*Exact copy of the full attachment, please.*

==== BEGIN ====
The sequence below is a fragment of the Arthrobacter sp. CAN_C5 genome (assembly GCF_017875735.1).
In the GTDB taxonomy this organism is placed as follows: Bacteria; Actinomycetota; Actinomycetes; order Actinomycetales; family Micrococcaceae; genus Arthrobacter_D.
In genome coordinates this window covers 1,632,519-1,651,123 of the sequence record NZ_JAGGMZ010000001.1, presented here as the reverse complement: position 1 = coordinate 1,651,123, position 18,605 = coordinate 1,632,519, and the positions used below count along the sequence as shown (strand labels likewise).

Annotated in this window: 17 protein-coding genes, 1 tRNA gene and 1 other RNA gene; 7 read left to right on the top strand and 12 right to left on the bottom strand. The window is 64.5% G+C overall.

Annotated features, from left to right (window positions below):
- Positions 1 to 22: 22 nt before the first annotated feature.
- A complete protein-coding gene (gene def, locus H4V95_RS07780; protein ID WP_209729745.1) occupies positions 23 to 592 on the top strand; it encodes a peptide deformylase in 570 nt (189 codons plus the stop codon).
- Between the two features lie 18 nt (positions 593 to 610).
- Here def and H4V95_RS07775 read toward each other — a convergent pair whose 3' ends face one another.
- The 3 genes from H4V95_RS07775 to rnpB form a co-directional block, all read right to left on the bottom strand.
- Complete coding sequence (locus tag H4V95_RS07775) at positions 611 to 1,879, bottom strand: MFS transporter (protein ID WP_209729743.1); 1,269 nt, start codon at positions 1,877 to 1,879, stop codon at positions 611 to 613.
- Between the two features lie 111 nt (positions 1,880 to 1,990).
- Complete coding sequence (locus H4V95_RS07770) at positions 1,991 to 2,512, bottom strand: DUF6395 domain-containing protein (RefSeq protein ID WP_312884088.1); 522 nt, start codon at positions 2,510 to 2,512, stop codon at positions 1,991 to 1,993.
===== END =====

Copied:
The sequence below is a fragment of the Arthrobacter sp. CAN_C5 genome (assembly GCF_017875735.1).
In the GTDB taxonomy this organism is placed as follows: Bacteria; Actinomycetota; Actinomycetes; order Actinomycetales; family Micrococcaceae; genus Arthrobacter_D.
In genome coordinates this window covers 1,632,519-1,651,123 of the sequence record NZ_JAGGMZ010000001.1, presented here as the reverse complement: position 1 = coordinate 1,651,123, position 18,605 = coordinate 1,632,519, and the positions used below count along the sequence as shown (strand labels likewise).

Annotated in this window: 17 protein-coding genes, 1 tRNA gene and 1 other RNA gene; 7 read left to right on the top strand and 12 right to left on the bottom strand. The window is 64.5% G+C overall.

Annotated features, from left to right (window positions below):
- Positions 1 to 22: 22 nt before the first annotated feature.
- A complete protein-coding gene (gene def, locus H4V95_RS07780; protein ID WP_209729745.1) occupies positions 23 to 592 on the top strand; it encodes a peptide deformylase in 570 nt (189 codons plus the stop codon).
- Between the two features lie 18 nt (positions 593 to 610).
- Here def and H4V95_RS07775 read toward each other — a convergent pair whose 3' ends face one another.
- The 3 genes from H4V95_RS07775 to rnpB form a co-directional block, all read right to left on the bottom strand.
- Complete coding sequence (locus tag H4V95_RS07775) at positions 611 to 1,879, bottom strand: MFS transporter (protein ID WP_209729743.1); 1,269 nt, start codon at positions 1,877 to 1,879, stop codon at positions 611 to 613.
- Between the two features lie 111 nt (positions 1,880 to 1,990).
- Complete coding sequence (locus H4V95_RS07770) at positions 1,991 to 2,512, bottom strand: DUF6395 domain-containing protein (RefSeq protein ID WP_312884088.1); 522 nt, start codon at positions 2,510 to 2,512, stop codon at positions 1,991 to 1,993.